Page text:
Friday, January 25, 2013


Sermon preparation always seems to be the means by which my brain gets a jumpstart.  It forces me to dig into Scripture a little bit deeper and my imagination can generally go wild as I think through the many applications to my life and life in general.  It also amazes me how God seems to lead the leadership of our church to the right place in Scripture from which to preach in order to have the maximum impact.  Maybe I am being presumptuous, but the maximum impact that I am assuming is assumed because that’s the kind of impact that it generally has on me.

We have been in the book of Daniel since the beginning of the New Year.  The name of the series has been appropriately called, “Uncompromising Faith.”  As you read through the journey of Daniel and his friends, it’s hard not to hear and see the uncompromising nature of their faith.  Last week, we were in Daniel 3 and the verse that really stuck out to me was verse 18 where Shadrach, Meshach, and Abednego say that even if God does not save them from the furnace, they will still continue to worship Him alone.

It’s my turn to preach this week and I am preaching from Daniel 6.  Daniel is older and established in his faith as well as his role as the third highest ruler in the land.  He has made enemies, which is bound to happen whenever we hold to our convictions, and those enemies come together as a group to plan and plot against Daniel.  What exactly motivates them to do so is uncertain, but I am sure that we can fill in the blanks as we think about possible motivating factors: jealousy, rebellion, frustration, their own lack of conviction, and countless other possibilities.

Having just celebrated Martin Luther King, Jr. day, I began to dig around a little bit to get more information on MLK.  I have had one of his biographies on my shelf by David Garrow called “Bearing the Cross” that I have not read.  I stumbled upon it as I was reading Philip Yancey’s “Soul Survivor” and he made reference to it.  Between those two books, I discovered that MLK had sort of accidentally fallen into the civil rights movement in the beginning.  He was the new pastor in town in Montgomery, Alabama right when Rosa Parks famously held her bus seat after a long and tiresome day.  The African American leadership within the city needed a leader and they compromisingly chose this young, new pastor.  The rest is history.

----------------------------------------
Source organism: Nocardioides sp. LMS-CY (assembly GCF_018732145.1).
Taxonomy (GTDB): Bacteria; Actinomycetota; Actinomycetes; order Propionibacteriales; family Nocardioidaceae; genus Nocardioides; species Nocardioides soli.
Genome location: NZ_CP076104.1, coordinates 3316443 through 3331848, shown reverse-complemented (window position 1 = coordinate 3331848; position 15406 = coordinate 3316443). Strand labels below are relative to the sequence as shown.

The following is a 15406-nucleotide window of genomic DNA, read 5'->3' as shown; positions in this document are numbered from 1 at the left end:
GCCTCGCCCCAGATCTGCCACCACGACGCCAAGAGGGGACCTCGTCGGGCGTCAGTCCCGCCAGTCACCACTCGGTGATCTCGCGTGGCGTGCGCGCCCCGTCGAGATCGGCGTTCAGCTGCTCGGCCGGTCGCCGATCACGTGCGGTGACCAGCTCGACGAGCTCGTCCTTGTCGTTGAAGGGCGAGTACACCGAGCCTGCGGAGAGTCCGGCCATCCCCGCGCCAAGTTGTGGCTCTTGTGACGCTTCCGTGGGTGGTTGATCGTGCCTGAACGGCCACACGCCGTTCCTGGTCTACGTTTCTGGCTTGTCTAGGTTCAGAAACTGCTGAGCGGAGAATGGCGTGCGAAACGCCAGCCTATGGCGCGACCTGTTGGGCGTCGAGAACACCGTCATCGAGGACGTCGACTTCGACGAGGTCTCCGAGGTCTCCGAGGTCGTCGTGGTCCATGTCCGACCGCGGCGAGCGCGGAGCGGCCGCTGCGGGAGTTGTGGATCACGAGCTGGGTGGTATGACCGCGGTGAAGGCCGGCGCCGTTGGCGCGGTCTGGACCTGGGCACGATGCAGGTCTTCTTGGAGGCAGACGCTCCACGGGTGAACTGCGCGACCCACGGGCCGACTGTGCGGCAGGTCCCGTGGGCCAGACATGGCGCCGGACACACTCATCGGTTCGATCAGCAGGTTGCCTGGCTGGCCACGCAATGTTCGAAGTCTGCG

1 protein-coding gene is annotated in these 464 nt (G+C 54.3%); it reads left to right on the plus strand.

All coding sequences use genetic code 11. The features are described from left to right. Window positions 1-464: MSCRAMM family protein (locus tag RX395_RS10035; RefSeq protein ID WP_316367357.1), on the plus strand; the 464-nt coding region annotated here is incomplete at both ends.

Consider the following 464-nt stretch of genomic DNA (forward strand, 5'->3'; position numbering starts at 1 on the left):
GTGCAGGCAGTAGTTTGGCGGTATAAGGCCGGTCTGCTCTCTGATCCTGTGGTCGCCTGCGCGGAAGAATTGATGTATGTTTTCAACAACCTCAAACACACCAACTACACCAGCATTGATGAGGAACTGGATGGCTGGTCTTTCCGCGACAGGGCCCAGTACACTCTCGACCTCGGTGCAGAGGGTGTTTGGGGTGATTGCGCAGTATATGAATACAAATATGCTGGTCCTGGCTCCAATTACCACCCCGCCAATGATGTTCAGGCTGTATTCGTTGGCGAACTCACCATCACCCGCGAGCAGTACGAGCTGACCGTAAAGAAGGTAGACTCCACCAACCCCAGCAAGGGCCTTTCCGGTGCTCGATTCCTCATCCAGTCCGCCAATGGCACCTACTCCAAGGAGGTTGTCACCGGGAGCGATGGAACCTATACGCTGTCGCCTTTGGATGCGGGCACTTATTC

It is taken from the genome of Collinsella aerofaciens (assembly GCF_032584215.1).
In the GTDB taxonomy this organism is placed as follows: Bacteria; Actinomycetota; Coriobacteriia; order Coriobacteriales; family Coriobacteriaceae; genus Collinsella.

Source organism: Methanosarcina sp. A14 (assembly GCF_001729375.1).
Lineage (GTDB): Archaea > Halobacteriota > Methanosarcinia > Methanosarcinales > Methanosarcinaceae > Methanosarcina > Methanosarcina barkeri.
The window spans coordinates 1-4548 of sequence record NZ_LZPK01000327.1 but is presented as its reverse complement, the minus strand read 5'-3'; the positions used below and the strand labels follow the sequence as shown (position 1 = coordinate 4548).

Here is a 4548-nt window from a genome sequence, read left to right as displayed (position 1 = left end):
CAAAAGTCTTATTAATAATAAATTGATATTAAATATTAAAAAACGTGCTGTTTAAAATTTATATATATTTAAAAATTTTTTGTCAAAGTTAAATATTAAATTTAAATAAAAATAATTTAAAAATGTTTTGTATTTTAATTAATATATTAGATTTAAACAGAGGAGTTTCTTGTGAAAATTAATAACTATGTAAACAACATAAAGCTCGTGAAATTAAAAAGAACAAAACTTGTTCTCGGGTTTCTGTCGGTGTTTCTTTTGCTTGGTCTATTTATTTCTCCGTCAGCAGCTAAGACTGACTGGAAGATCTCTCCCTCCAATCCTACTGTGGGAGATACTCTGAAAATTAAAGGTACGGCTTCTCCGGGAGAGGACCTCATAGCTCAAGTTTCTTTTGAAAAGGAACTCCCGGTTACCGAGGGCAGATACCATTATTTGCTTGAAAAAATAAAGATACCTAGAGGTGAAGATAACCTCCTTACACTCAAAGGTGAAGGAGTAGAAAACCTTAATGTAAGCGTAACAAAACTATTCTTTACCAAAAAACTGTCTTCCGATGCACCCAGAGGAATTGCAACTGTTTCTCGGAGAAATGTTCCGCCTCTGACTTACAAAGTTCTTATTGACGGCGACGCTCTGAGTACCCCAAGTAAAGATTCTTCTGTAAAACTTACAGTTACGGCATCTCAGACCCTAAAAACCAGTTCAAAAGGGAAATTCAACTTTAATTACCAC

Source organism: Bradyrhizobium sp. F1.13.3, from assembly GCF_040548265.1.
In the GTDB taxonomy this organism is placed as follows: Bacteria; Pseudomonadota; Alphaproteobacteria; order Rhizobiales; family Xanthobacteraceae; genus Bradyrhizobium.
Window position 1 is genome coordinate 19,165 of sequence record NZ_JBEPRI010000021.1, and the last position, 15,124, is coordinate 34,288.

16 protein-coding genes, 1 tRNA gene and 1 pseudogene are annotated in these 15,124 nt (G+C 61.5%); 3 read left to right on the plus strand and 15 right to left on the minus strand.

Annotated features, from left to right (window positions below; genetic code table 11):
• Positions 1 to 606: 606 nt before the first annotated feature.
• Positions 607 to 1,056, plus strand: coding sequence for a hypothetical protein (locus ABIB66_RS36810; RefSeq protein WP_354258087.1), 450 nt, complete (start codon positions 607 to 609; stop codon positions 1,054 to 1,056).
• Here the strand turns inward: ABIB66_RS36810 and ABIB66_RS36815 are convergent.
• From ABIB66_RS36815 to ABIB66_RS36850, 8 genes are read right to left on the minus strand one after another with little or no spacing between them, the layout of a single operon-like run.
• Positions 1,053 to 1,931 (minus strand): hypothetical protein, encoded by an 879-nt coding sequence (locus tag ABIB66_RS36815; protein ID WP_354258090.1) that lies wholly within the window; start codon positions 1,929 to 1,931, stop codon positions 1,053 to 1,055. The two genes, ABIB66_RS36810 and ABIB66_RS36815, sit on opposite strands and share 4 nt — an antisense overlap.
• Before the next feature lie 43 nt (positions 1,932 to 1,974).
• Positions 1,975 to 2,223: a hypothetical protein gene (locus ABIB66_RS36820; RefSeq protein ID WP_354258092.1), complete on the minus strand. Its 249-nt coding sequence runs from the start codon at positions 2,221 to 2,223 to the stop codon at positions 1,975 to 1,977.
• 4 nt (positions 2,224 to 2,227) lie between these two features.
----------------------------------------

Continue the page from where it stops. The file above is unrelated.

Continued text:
It didn’t take long for King to gain enemies, much like Daniel.  He received all kinds of threats and legitimately worried about his well-being as well as the well-being of his family.  While his family slept, he sat at his kitchen table, contemplating whether or not he should back down, he recounted in a sermon, “And I discovered then that religion had to become real to me, and I had to know God for myself.”  He felt that God was calling him to stand for righteousness, justice, and truth and that he would never be left on his own, God would always be with him by his side.

Years later, Martin Luther King’s life was stripped from him at the age of 39 while standing on the balcony of a Memphis hotel.  While certainly not perfect, King stood for his convictions despite the inherent risks involved.

Dietrich Bonhoeffer was a German Lutheran pastor.  He was a student of Karl Barth and was influential in the Confessing Church movement in Germany.  Bonhoeffer’s career seemed to parallel the conflict taking place in his home country of Germany.  He had opportunities to teach in London and the United States in the mid 1930s.  While in the safety of the United States, he was convinced that he should leave that safety and travel back to Germany to take a stand against the Nazi regime.  He wrote:

"I have come to the conclusion that I made a mistake in coming to America. I must live through this difficult period in our national history with the people of Germany. I will have no right to participate in the reconstruction of Christian life in Germany after the war if I do not share the trials of this time with my people... Christians in Germany will have to face the terrible alternative of either willing the defeat of their nation in order that Christian civilization may survive or willing the victory of their nation and thereby destroying civilization. I know which of these alternatives I must choose but I cannot make that choice from security."

Bonhoeffer went back to Germany and joined a movement to assassinate Hitler.  He was caught, arrested, tried, and executed at Flossenbürg concentration camp just 2 weeks prior to the United States liberation of that camp.    

Martin Luther King, Jr., Dietrich Bonhoeffer, and Daniel and his friends all chose conviction over safety.  They chose to stand up for what they believed in rather than stay safe.  While Daniel and his friends remained safe and untouched in the midst of trying and dangerous situations, King and Bonhoeffer lost their lives.